The accounting profession has generally never been one that rushes to change the way it does anything without first conducting a thorough analysis and debate of the issue at hand.
The topic of rules-based versus principles-based accounting is no exception. While the issue has long been high on the profession's radar, the series of accounting scandals at Enron, WorldCom and others has further fueled the debate.
Assembling a panel of accountants, attorneys, standards setters and academics to discuss the subject makes for some interesting conversation, which I had the pleasure of witnessing firsthand yesterday afternoon at roundtable at Baruch College.
But before they even got fully into the debate over rules-versus-principles, some of the sixteen roundtable participants first wanted to debate the issue of whether or not the current rules-based system was to blame in part or in full for the above-mentioned scandals.
While proponents of the rules-based approach insisted that rules-based GAAP didn't cause the financial reporting breakdowns that led to the scandals, those who favor a move to a principles-based system took exception to the idea that the rules-based system didn't contribute to Enron and company.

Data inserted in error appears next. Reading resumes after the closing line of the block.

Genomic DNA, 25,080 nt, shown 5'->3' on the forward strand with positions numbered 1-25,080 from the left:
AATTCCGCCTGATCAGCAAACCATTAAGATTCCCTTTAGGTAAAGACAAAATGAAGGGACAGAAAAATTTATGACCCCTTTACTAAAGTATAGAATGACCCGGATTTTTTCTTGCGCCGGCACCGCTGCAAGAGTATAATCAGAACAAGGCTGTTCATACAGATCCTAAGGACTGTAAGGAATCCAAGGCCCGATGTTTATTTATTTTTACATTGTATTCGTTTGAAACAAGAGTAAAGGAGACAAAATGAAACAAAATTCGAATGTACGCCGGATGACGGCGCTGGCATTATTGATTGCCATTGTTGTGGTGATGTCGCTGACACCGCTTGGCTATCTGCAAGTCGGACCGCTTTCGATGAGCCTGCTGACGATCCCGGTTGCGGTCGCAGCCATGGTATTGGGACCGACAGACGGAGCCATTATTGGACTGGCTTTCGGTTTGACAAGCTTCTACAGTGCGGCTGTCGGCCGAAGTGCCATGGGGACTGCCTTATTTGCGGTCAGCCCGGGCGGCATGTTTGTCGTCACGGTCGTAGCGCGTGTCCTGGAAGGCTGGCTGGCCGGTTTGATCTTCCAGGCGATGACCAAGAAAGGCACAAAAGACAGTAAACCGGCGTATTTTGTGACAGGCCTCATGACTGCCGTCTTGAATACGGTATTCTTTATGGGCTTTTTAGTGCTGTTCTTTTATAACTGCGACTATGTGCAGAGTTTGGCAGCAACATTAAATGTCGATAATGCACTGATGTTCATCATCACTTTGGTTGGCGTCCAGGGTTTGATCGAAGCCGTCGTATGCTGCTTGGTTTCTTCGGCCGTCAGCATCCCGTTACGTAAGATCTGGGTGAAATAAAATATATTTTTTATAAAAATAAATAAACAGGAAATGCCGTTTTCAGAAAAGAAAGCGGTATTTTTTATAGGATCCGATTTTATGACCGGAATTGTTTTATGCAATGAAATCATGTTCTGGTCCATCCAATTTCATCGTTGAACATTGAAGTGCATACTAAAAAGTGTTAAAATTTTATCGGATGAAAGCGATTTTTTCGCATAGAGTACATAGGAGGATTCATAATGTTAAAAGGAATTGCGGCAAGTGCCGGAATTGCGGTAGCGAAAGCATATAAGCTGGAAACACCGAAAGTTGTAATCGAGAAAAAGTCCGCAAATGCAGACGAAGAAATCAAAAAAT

But back to the topic of which approach is better. One supporter of sticking with the rules-based system cited transparency and costs savings as benefits, and argued that a principles-based approach would be susceptible to manipulation.
That of course, was followed by a response from a proponent of switching to principles, who argued that adopting an approach that is devoid of so-called bright lines would allow everyone to spend less time explaining how a standard operates and to focus more on the conceptual framework and on the business and economic reasons for a transaction, which he said, in turn, would lead to better audits.
Now, throw fourteen others, as well as a moderator, into the conversation and you can imagine what happens. And so began the arguments over whether a principles-based accounting system provides a truer picture of a company's financial condition, as advocates say it does, or whether it will create ambiguity and make it more tougher to hold those who prepare financial reports accountable for improper accounting, as critics contend.
The conversation took on what can only be described as a "spirited" tone, and produced some entertaining banter between attorney Melvyn Weiss, of Milberg Weiss Bershad & Schulman and the Financial Accounting Standards Board's Katherine Schipper.
Thanks to a looming deadline that required my early departure, I didn't get to see whether either side clearly prevailed in this round of the principles versus rules debate. If the early portion of the roundtable discussion was in any way indicative of how the bigger picture debate will go, it's safe to say the profession won't rush to any decisions on this issue either.
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